CAROLINA BEACH – Following the first season of making WaterWheels available to visitors, the Carolina Beach Parks and Recreation Department is looking to increase the accessibility of the beach even more.
A few options will be presented before Carolina Beach’s Town Council, according to Parks and Recreation Director Eric Jelinski.
“Some of our physical wheelchairs on the beach need to be replaced,” Jelinski said. “They’re already earmarked money for chairs, but they were also looking at using that money to possibly get a DuraDeck.”
The product Jelinski referred to would allow those in wheelchairs, walkers and other mobility devices to move more easily from the wooden boardwalk onto the sand. Made of high-density polyethylene plastic, the four-by-eight foot sections are half an inch thick and weigh 86 pounds. Unlike the typical plastic mats that are rolled out at other beaches, emergency vehicles such as firetrucks and ambulances can drive over DuraDeck planks.
“It’s like putting a sidewalk on the sand,” Jelinski said.
The plan, according to Jelinski, would be to place a T-shaped section at the end of one of the current accesses off the wooden boardwalk (the specific location is yet to be determined) and test it out during the upcoming offseason.
“Before we invest in multiple Ts, we want to see how well it works and how it responds to traffic,” Jelinski said. “We’re not 100 percent sure it’ll work, but we’re hoping it will.”
Jelinski said he budgeted enough for about 15 or 16 four-by-eight sections (about $3,500) in the current 2016 – 2017 budget, but if the town decided to go with the DuraDeck, it would not be installed for several months.
“It’s something that would not be implemented until next season,” Jelinski said, giving an approximate date of Memorial Day 2017. “If that first T works, then we’ll look at implementing another one.”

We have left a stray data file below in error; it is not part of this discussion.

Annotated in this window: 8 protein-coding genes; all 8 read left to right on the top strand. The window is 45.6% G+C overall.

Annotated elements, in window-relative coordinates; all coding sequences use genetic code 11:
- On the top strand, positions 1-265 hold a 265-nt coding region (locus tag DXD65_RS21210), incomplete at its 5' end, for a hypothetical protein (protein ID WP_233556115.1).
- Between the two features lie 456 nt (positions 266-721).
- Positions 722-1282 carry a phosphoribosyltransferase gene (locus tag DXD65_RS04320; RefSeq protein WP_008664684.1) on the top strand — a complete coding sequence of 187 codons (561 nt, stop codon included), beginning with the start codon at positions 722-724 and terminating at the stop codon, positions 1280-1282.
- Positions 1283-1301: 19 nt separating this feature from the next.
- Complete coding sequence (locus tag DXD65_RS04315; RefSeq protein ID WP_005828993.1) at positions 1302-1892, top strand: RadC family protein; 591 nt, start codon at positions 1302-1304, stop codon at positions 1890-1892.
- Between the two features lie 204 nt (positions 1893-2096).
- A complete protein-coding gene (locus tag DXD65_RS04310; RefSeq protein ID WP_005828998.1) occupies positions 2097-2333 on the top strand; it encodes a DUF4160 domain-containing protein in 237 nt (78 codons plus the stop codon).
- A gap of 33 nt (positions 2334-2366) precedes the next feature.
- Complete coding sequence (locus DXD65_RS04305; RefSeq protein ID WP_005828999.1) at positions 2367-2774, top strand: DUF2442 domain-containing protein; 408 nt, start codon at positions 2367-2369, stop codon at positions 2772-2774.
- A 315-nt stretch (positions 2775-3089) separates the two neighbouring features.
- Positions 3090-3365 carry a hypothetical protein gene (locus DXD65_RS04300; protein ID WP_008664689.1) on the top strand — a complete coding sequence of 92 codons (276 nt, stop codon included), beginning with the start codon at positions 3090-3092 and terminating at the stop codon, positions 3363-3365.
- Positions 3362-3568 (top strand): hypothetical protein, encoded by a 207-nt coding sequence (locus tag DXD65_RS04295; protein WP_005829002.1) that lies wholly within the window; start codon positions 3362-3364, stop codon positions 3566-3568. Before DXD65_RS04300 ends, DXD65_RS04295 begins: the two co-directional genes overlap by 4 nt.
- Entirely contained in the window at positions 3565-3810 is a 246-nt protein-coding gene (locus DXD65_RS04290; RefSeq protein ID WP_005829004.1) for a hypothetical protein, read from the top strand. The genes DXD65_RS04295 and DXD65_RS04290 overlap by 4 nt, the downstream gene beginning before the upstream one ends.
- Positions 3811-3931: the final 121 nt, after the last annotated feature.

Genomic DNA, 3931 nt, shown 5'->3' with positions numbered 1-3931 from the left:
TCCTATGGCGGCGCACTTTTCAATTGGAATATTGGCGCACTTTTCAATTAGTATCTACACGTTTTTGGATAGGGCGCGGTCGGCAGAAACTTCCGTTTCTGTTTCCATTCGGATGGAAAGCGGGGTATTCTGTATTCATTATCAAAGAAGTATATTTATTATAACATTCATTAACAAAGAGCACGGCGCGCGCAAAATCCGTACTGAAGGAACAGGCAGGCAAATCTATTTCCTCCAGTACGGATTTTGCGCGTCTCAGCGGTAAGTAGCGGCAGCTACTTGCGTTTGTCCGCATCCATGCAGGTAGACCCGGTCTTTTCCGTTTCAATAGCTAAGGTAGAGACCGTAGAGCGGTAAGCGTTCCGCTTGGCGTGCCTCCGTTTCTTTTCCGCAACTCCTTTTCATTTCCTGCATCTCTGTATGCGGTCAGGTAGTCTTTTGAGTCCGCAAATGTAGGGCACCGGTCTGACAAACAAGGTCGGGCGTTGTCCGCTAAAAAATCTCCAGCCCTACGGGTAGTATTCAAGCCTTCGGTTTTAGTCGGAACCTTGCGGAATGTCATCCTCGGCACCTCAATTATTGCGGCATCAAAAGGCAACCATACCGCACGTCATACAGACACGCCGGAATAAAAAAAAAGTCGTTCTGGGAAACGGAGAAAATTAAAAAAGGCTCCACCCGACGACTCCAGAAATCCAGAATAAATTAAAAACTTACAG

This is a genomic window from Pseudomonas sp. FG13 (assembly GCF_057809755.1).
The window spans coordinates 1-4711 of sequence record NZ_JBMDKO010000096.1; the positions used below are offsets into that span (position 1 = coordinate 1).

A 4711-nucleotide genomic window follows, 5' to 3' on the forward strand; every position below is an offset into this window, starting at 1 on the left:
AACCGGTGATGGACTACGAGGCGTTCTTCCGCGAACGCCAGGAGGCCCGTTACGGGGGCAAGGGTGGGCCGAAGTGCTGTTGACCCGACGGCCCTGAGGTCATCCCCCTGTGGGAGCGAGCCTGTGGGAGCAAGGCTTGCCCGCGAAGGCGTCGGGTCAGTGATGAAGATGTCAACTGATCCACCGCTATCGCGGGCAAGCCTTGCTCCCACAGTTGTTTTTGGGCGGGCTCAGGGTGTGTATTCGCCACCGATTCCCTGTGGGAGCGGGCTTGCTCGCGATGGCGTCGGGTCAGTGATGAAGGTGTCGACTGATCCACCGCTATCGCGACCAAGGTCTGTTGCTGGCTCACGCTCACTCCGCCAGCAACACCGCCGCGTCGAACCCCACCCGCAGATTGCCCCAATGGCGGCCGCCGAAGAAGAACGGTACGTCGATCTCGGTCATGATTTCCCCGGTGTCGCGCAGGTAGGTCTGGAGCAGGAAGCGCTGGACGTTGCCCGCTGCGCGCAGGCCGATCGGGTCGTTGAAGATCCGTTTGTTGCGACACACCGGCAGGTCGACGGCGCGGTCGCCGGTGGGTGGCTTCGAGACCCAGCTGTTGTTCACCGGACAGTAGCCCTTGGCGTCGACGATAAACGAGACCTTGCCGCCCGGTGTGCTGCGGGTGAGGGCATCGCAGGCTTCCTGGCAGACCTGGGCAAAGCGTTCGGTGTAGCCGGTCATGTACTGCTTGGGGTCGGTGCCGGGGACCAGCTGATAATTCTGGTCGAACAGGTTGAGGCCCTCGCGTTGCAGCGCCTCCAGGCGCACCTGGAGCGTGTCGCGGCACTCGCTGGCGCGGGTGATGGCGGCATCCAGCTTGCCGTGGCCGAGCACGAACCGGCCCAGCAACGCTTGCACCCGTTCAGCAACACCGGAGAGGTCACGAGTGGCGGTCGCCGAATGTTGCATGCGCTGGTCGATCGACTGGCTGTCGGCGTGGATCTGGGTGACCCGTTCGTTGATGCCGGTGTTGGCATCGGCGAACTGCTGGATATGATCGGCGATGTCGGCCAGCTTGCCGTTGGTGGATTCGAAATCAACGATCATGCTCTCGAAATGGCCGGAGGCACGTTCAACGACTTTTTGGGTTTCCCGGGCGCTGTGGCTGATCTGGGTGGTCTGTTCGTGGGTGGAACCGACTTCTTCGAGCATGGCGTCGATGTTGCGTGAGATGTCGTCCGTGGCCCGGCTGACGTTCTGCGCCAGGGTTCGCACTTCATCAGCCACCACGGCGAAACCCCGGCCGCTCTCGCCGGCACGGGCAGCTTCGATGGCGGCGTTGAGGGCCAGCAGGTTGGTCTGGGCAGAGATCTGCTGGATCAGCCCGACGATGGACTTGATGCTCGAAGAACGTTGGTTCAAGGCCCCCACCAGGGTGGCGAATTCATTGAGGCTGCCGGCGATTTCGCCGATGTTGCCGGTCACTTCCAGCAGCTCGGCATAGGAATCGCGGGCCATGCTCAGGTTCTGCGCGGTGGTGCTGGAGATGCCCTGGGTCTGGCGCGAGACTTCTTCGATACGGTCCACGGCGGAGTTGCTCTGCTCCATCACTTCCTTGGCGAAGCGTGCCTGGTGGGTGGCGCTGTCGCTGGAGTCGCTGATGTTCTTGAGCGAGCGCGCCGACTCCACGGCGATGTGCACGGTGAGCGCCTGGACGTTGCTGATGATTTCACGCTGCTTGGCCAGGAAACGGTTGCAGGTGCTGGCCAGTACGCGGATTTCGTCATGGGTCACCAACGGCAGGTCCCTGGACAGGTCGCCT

If town officials decide not to go with the DuraDeck, the money would be used to purchase more beach wheelchairs for the town’s fleet. Currently, Carolina Beach has two standard wheelchairs made of PVC pipes, which allow for movement on the sand, and three WaterWheels, which float and can be used in the ocean. The two PVC wheelchairs are located under lifeguard stands on the beach strand, but the WaterWheels are stored at the Parks and Recreation Center behind Town Hall and must be reserved. All are offered free of charge to the public.
“(The WaterWheels) have been well received,” said Jelinski of the floating wheelchairs. “But we probably won’t buy anymore this year, as we need more of the standard wheelchairs available for lifeguards to provide for beachgoers.”
Jelinski said the council could also go with a hybrid option of funding both a DuraDeck and some replacement chairs. In addition to money already set aside in the budget, the town would also look into applying for Connect NC parks and recreation grants for programs benefiting disabled veterans.
All of these efforts have come as a result of feedback from Carolina Beach visitors and residents, according to the parks and recreation director.
“Carolina Beach is already one of the most accessible beaches in North Carolina, with our beach wheelchair program and our ADA (Americans with Disabilities Act) compliant ramps,” Jelinski said. “These are suggestions that were brought to us by the community, by visitors, and we’re more than happy to listen to what their needs are. It’s nice to have that relationship with them.”